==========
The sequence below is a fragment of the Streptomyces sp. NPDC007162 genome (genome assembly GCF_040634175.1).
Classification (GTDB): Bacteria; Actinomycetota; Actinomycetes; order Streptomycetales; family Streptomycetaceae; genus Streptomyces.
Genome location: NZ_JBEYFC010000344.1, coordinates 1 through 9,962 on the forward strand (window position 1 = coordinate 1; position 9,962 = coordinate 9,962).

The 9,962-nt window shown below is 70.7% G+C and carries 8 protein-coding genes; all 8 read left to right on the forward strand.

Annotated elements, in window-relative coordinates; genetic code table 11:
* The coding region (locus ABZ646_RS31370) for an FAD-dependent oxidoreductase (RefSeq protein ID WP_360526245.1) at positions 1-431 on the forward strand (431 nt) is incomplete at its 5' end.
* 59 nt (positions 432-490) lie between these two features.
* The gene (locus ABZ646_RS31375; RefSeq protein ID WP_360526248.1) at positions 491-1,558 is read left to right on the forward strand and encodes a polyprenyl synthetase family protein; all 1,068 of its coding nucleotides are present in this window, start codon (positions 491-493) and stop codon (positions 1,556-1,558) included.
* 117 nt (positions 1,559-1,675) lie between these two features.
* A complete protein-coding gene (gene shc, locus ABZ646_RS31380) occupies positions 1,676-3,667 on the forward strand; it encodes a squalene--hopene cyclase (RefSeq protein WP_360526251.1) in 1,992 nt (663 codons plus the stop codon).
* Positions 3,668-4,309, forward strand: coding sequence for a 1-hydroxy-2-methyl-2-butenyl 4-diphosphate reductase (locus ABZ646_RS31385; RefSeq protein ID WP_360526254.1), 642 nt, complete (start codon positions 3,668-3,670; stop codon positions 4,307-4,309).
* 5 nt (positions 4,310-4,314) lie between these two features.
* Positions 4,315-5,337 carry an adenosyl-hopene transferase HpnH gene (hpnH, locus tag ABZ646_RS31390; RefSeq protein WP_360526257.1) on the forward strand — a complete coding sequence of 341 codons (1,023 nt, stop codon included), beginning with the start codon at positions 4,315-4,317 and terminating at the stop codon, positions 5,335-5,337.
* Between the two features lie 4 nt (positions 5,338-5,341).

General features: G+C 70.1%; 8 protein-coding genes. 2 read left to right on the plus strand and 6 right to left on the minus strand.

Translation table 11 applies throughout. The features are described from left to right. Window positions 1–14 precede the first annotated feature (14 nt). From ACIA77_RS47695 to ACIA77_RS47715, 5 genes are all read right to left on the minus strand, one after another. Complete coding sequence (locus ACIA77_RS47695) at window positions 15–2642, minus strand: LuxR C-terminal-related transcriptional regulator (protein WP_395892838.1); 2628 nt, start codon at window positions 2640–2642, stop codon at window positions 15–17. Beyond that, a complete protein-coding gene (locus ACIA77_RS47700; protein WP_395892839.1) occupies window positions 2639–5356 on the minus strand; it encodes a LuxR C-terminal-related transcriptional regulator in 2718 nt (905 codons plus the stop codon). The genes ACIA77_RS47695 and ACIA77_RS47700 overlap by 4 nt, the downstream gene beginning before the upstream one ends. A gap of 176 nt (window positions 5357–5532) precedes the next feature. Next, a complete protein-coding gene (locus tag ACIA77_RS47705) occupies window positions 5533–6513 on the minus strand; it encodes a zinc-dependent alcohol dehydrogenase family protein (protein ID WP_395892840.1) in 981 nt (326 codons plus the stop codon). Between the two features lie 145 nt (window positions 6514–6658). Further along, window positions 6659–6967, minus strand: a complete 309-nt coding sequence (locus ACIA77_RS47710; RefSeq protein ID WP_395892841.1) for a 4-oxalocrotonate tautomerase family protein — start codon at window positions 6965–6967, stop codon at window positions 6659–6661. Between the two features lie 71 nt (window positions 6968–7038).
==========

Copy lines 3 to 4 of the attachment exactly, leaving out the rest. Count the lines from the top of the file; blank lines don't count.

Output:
Genome location: NZ_JBEYFC010000344.1, coordinates 1 through 9,962 on the forward strand (window position 1 = coordinate 1; position 9,962 = coordinate 9,962).

The 9,962-nt window shown below is 70.7% G+C and carries 8 protein-coding genes; all 8 read left to right on the forward strand.